But filibuster reform did not just improve the quality of nominees’ resumes. It also cleared the path for known ideologues to join the bench. And it appears to be altering how many sitting judges behave.

As the 2016 election drew nigh, then-10th Circuit Judge Neil Gorsuch looked like he was openly campaigning for a promotion. During this period, the Federalist Society grew increasingly obsessed with limiting the power of federal agencies to create binding regulations — an agenda that could hobble government bodies such as the Environmental Protection Agency. Gorsuch signaled his loyalty to this anti-regulatory agenda by writing gratuitous opinions laying out new limits he hoped to impose on federal agencies. In one case, Gorsuch even attached a separate concurring opinion to his own majority opinion.

As David Kaplan reports in The Most Dangerous Branch: Inside the Supreme Court’s Assault on the Constitution, one of these anti-regulatory opinions “proved decisive in clinching” the Trump White House’s decision to name Gorsuch to the Supreme Court. Gorsuch’s opinions, according to Kaplan, were “a way for Gorsuch to call attention to himself, and it worked.”

When I speak to judges, I often hear them use a derisive term to describe this kind of behavior: “auditioning.” In a world without the filibuster, ambitious judges have less to fear from the opposition party. So they have every incentive to audition for the job that they want. After all, the best way to win the prize that Gorsuch captured for himself is to catch the eye of the Federalist Society and its adherents.

The future of the judiciary favors Republicans

While Trump’s been very successful at filling the bench with brilliant Republican partisans, a Democratic president is unlikely to enjoy similar success.

A badly malapportioned Senate means that to get even a bare majority in the Senate, Democrats have to win commanding popular vote majorities — and if Democrats don’t control the Senate, Democratic nominees could face the Merrick Garland treatment. Just look at the last two years of the Obama presidency if you want to know how a Republican Senate is likely to treat Democratic judicial nominees.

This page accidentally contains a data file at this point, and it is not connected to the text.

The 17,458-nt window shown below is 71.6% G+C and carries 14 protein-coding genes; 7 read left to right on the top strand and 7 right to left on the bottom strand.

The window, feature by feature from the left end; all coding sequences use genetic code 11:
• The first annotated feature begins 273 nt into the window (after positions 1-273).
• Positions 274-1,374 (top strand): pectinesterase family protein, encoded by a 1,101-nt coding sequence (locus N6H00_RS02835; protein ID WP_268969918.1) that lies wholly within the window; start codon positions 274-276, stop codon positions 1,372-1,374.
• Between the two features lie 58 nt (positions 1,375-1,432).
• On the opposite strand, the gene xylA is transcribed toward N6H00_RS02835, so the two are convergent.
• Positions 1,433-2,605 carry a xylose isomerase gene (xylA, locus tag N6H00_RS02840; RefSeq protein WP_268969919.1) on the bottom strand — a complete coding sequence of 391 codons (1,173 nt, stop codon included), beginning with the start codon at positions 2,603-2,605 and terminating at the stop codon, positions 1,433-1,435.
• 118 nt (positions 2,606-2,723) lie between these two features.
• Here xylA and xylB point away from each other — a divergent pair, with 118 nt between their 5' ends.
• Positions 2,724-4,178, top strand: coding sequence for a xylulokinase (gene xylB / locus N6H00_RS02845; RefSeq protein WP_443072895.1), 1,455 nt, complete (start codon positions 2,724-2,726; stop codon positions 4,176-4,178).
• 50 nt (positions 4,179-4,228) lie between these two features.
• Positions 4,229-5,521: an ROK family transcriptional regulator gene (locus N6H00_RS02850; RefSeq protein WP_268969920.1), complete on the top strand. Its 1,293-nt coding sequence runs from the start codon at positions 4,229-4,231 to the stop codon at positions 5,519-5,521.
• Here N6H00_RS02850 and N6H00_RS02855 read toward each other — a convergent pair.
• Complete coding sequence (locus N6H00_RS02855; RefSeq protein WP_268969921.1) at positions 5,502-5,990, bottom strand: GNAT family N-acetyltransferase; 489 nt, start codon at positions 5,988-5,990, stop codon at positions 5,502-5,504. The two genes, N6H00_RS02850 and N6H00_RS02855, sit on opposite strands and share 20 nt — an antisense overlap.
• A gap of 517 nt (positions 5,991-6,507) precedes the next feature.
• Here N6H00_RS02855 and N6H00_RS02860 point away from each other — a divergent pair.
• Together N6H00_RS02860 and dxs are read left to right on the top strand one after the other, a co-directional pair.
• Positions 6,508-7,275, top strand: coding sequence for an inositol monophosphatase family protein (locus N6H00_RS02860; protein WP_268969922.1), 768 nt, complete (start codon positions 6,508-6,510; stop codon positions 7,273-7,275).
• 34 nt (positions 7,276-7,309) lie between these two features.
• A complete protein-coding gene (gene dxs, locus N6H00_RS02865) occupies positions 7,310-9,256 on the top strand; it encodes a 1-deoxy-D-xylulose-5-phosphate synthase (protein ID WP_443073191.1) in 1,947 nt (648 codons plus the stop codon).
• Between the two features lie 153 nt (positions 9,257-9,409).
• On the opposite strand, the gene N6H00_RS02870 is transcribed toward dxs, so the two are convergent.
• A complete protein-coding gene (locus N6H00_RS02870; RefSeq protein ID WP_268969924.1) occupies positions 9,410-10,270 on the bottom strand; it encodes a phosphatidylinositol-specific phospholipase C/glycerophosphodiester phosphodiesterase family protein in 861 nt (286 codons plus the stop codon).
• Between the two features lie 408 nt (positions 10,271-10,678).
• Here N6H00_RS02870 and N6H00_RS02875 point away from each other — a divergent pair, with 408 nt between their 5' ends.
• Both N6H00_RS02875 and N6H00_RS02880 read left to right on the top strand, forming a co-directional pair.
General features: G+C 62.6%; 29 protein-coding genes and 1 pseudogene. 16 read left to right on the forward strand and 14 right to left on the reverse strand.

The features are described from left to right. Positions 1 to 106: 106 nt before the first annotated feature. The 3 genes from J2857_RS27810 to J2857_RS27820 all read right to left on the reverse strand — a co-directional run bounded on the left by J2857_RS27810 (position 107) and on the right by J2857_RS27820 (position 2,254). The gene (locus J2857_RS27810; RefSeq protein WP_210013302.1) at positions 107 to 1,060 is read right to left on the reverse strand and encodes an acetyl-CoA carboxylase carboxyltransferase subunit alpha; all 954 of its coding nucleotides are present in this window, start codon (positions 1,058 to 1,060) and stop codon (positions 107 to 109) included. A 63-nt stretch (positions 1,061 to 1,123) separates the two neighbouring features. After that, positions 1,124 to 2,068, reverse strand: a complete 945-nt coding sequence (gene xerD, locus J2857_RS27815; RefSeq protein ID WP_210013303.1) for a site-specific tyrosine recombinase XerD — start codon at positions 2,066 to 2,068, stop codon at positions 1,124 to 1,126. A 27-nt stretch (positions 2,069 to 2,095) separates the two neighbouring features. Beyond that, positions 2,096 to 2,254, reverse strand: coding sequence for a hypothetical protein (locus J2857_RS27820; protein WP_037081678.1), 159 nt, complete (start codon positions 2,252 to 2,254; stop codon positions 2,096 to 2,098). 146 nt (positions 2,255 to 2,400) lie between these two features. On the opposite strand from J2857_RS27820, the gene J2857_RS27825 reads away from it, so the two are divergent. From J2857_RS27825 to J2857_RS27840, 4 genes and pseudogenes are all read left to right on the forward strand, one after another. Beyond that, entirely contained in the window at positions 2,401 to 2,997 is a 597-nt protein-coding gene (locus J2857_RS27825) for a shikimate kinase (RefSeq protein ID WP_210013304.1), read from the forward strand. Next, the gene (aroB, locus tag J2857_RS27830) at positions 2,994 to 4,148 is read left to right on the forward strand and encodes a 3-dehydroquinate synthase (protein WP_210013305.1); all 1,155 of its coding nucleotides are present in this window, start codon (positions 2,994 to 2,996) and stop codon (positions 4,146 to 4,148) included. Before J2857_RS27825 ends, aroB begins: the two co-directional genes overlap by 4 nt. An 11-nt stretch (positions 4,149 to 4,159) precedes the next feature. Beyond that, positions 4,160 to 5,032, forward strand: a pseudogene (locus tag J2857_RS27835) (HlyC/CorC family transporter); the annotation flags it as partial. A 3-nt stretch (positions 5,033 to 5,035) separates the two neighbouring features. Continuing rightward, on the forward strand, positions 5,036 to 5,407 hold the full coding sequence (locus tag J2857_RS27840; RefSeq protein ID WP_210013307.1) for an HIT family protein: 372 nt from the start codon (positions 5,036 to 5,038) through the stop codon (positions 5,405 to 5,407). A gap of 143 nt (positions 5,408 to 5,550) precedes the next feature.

Judge Merrick Garland, Obama’s pick to replace Supreme Court Justice Antonin Scalia, was blocked by Senate Republicans who refused to hold a hearing and vote on his nomination.
Brendan Smialowski/AFP/Getty Images

Even if Democrats do overcome the odds to capture a majority, moreover, the balance of power is likely to be held by red-state Democrats who could be vulnerable to pressure from conservative interest groups hoping to keep Democratic nominees off the bench.

In other words, it’ll be a long, long time before Democrats can undo the work Trump and the Republicans have done to turn the judiciary rightward.

In the early months of the Trump presidency, so-called “Never Trump” Republicans often directed a derisive phrase against Trump supporters: “But Gorsuch.” It was a taunt that mocked the idea that it was worth selling your soul to a manifestly unfit TV celebrity who has been accused of sexual assault and misconduct by more than a dozen women in order to keep control of the courts.

But, as conservative columnist Hugh Hewitt wrote in 2018, “this bit of childish taunting always struck me as an unknowing admission of ignorance about the role assumed by the Supreme Court in modern American governance.” Certainly, Mitch McConnell understood this role. It’s why he was willing to use any means necessary to ensure Republican control of the judiciary.

The truth is, by worshipping at the altar of Trump, Republicans haven’t simply ensured conservative dominance of one branch of government. They may have entrenched conservative governance for decades.